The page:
The impact of SARS-CoV-2 variants on maternal and neonatal outcomes during pregnancy is still poorly understood, and the emergence of different variants has further complicated our understanding of the virus’s effects. This retrospective, monocentric study aimed to fill this knowledge gap by analyzing the outcomes of pregnant women with acute SARS-CoV-2 infection caused by the Alpha, Delta, and Omicron variants. The study, conducted between December 2020 and March 2022 at San Marco Hospital, included 313 pregnant women with confirmed SARS-CoV-2 infection. The results showed that the Delta variant was associated with a significantly higher incidence of adverse outcomes, such as premature births, maternal intensive care unit admission, intrauterine growth restriction, and small for gestational age infants. Additionally, the Delta variant was linked to lower Apgar scores, higher maternal and fetal mortality rates, and increased levels of various biomarkers indicating more severe illness. Finally, the Delta variant also presented a greater possibility of vertical transmission. These findings underscore the complexity of understanding the impact of SARS-CoV-2 on pregnancy outcomes, especially considering the distinctive characteristics of different variants. By better understanding the specific impacts of each variant, appropriate preventive measures and management strategies can be implemented to optimize maternal and neonatal outcomes. Full article
(This article belongs to the Special Issue New Advances in COVID-19 and Pregnancy)
16 pages, 1766 KiB  
Article
The Emotional Landscape of Pregnancy and Postpartum during the COVID-19 Pandemic in Italy: A Mixed-Method Analysis Using Artificial Intelligence
by Claudia Ravaldi, Laura Mosconi, Roberto Bonaiuti and Alfredo Vannacci
J. Clin. Med. 2023, 12(19), 6140; https://doi.org/10.3390/jcm12196140 - 23 Sep 2023
Viewed by 960
Abstract
The COVID-19 pandemic affected the perinatal emotional landscape in Italy, a country that had high mortality and implemented a strict lockdown during the pandemic. This study explores the emotions and challenges of pregnant and postpartum women during the pandemic, using AI-based mixed methods. [...] Read more.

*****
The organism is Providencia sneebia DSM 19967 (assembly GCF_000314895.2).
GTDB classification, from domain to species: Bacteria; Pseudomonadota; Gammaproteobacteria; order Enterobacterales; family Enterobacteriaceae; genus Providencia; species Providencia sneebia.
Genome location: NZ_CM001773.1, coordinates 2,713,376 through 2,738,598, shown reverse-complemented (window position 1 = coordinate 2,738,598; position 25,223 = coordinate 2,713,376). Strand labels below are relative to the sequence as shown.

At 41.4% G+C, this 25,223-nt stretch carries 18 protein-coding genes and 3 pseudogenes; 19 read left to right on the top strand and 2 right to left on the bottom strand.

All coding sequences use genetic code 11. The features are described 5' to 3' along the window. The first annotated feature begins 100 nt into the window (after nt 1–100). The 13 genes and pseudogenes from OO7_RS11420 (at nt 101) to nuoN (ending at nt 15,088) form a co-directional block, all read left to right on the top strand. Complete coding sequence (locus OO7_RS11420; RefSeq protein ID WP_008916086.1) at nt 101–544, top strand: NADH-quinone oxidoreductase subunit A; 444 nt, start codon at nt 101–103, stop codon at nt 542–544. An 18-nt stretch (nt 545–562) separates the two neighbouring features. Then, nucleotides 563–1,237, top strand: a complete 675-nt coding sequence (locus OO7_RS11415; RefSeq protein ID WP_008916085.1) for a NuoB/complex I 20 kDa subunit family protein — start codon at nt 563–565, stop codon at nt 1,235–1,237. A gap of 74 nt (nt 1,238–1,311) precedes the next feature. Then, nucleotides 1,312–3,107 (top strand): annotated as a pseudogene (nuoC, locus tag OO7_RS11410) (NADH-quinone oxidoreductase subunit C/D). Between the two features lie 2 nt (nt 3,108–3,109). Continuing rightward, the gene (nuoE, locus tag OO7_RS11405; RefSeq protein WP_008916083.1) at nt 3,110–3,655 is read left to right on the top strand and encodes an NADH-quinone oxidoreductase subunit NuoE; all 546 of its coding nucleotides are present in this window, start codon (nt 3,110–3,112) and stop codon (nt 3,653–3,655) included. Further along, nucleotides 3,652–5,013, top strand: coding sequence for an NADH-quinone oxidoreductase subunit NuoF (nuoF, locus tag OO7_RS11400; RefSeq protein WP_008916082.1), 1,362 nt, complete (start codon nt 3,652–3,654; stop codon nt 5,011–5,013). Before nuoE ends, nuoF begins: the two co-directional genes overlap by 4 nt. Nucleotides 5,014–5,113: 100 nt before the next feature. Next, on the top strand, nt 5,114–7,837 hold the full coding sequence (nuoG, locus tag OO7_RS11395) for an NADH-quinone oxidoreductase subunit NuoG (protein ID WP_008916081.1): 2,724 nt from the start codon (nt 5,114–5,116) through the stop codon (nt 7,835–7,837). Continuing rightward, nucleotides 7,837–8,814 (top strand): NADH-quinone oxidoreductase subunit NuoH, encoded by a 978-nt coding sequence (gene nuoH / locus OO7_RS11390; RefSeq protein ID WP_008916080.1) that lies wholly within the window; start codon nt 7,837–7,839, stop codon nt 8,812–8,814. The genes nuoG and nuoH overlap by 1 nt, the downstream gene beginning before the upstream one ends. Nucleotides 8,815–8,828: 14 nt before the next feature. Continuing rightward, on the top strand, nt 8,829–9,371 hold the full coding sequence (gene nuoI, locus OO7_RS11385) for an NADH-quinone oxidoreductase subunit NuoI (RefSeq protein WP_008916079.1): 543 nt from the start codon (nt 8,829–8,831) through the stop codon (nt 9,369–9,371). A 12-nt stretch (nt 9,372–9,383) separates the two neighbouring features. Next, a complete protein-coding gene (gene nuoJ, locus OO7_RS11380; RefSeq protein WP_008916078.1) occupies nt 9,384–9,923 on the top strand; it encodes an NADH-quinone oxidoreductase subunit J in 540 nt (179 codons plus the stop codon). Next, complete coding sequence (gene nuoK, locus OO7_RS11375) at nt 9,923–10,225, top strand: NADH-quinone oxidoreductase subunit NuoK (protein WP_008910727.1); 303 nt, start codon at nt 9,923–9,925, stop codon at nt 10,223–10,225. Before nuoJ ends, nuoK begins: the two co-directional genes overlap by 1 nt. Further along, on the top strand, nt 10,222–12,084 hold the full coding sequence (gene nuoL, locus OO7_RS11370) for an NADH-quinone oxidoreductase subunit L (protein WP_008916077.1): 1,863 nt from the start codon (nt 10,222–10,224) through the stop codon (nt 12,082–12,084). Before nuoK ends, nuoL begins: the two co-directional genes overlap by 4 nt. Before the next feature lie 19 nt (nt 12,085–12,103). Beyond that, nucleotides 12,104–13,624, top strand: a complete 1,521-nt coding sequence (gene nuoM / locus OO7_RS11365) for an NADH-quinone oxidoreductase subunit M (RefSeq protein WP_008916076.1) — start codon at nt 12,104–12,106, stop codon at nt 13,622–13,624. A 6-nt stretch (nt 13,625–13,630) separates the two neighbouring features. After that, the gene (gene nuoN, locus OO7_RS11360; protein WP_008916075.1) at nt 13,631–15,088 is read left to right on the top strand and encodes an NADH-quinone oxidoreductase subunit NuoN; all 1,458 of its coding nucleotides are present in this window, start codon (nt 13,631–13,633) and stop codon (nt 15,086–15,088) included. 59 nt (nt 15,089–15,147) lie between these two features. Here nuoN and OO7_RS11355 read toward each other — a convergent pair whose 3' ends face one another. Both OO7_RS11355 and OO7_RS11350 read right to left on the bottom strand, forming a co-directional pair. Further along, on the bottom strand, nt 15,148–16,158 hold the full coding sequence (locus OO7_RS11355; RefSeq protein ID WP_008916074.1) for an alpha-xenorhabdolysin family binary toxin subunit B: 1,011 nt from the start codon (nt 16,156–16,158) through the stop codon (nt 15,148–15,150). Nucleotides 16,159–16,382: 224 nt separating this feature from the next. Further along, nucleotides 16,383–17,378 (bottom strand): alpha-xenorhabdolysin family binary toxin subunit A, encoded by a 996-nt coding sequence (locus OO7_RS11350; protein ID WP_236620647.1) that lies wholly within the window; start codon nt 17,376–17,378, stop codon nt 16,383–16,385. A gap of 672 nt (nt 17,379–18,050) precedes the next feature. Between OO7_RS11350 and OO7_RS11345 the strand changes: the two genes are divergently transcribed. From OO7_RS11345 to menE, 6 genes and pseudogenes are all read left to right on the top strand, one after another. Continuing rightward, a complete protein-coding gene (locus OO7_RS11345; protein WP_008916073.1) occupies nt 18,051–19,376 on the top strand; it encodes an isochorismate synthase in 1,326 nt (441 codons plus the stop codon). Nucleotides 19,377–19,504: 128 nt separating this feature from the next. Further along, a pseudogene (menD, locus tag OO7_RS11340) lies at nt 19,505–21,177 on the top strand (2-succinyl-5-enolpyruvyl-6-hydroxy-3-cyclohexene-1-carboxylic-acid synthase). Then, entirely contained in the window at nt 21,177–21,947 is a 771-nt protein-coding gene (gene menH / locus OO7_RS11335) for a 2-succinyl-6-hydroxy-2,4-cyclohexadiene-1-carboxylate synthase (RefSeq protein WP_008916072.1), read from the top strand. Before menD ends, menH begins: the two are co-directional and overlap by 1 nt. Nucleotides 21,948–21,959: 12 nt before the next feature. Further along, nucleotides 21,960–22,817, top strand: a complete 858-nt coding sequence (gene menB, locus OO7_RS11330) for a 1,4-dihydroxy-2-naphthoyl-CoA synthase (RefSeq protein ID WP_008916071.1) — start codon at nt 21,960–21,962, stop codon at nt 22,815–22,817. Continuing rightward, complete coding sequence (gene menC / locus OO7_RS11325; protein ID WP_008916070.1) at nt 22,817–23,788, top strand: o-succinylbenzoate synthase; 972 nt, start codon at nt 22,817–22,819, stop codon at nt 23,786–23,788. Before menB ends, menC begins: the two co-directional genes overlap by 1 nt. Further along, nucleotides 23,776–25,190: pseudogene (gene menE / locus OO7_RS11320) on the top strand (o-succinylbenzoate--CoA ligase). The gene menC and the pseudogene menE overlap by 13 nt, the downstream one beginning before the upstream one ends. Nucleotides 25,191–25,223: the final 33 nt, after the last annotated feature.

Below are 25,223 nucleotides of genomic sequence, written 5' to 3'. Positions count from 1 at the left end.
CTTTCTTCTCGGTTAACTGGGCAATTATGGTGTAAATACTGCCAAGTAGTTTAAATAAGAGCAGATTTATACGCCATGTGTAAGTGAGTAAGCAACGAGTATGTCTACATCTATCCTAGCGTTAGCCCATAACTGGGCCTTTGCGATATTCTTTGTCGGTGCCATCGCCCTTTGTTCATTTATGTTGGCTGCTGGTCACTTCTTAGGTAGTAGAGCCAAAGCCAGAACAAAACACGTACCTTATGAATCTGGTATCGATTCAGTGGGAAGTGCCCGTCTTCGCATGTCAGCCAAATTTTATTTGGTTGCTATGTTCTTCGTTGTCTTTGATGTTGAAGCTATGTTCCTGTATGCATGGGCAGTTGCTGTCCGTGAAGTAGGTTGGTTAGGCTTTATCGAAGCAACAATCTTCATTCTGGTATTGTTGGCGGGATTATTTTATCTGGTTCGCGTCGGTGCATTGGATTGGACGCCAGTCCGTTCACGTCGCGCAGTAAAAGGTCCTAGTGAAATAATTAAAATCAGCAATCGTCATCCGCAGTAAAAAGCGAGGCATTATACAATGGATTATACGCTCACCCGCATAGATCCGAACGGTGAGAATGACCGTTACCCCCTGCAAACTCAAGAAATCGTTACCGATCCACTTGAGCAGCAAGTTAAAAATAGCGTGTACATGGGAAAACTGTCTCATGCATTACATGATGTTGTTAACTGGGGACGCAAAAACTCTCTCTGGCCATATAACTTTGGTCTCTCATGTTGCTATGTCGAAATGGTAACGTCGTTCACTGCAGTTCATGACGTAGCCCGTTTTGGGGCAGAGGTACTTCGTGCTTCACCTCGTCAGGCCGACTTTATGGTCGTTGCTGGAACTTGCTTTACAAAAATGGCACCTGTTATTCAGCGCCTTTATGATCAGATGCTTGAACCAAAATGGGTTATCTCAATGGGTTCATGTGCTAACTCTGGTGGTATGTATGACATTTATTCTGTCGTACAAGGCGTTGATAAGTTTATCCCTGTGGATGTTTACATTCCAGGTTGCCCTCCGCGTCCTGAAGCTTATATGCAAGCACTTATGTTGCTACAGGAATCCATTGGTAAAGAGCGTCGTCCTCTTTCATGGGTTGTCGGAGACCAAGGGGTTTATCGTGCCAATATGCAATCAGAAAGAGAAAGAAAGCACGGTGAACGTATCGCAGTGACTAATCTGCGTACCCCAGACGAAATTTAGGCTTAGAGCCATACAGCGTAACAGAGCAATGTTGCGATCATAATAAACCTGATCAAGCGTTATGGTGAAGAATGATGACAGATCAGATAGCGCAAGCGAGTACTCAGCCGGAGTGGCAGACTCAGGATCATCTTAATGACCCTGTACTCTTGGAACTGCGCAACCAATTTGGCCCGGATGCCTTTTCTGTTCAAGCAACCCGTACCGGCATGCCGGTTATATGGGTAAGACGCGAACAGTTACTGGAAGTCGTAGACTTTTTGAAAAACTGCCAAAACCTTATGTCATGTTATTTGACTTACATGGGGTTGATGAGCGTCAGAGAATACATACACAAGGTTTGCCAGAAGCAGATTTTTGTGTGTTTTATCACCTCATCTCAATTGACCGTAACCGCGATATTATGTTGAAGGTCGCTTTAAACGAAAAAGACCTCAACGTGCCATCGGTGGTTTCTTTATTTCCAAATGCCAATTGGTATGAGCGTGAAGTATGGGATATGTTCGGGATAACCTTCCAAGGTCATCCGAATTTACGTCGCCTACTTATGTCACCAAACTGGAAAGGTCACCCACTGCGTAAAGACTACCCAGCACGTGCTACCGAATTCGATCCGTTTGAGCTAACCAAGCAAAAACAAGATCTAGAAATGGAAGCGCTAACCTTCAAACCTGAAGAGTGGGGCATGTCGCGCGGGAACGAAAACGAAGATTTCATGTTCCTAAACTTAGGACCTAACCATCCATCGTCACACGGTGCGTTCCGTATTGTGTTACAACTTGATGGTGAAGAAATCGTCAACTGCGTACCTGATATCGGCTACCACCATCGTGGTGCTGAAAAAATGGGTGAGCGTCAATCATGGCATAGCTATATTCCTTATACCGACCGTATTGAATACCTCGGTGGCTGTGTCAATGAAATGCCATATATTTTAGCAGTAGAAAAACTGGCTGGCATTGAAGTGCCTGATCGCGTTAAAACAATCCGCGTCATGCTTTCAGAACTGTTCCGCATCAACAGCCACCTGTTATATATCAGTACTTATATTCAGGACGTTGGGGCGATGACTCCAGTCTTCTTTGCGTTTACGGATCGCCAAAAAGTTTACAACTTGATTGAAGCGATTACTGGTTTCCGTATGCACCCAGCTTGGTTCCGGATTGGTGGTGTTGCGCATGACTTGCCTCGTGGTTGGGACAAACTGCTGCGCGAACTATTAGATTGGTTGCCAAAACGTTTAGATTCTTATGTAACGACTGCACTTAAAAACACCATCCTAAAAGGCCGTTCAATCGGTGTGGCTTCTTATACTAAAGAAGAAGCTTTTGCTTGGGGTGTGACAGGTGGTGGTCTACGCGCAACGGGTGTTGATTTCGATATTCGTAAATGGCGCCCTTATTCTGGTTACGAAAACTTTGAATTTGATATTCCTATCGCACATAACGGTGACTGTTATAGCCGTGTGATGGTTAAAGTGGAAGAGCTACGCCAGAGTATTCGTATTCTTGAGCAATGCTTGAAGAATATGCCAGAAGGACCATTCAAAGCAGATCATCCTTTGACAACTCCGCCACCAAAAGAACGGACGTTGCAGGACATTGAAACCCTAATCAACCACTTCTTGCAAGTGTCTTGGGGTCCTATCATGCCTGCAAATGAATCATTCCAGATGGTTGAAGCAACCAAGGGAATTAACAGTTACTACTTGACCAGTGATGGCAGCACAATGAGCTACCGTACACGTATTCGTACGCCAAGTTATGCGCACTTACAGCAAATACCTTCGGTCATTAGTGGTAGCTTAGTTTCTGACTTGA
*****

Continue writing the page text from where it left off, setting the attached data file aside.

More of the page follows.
The COVID-19 pandemic affected the perinatal emotional landscape in Italy, a country that had high mortality and implemented a strict lockdown during the pandemic. This study explores the emotions and challenges of pregnant and postpartum women during the pandemic, using AI-based mixed methods. The study analyzed 1774 women from the national survey COVID-ASSESS: 1136 pregnant and 638 postpartum women. The survey had qualitative questions on emotions and feelings related to birth, communication with healthcare professionals, media, and peers and family. We used natural language processing and machine learning to classify emotions, identify themes, and extract citations from the data. Fear and anxiety replaced joy as dominant emotions during the pandemic: trust and joy decreased by 49.3% and 36.4%, respectively, while sadness and fear increased by 52.3% and 49.3%, respectively. The pandemic also induced loneliness, isolation, frustration, and anger. Women faced challenges related to birth, communication with HCPs, media, and peers and family. They also used coping strategies such as self-care, news limitation, and trying to cultivate gratitude and hope. This study provides a comprehensive exploration of the perinatal emotional landscape of Italian women during the pandemic. The findings underscore the significant psychological impact of the pandemic and also highlight women’s resilience and coping strategies. Full article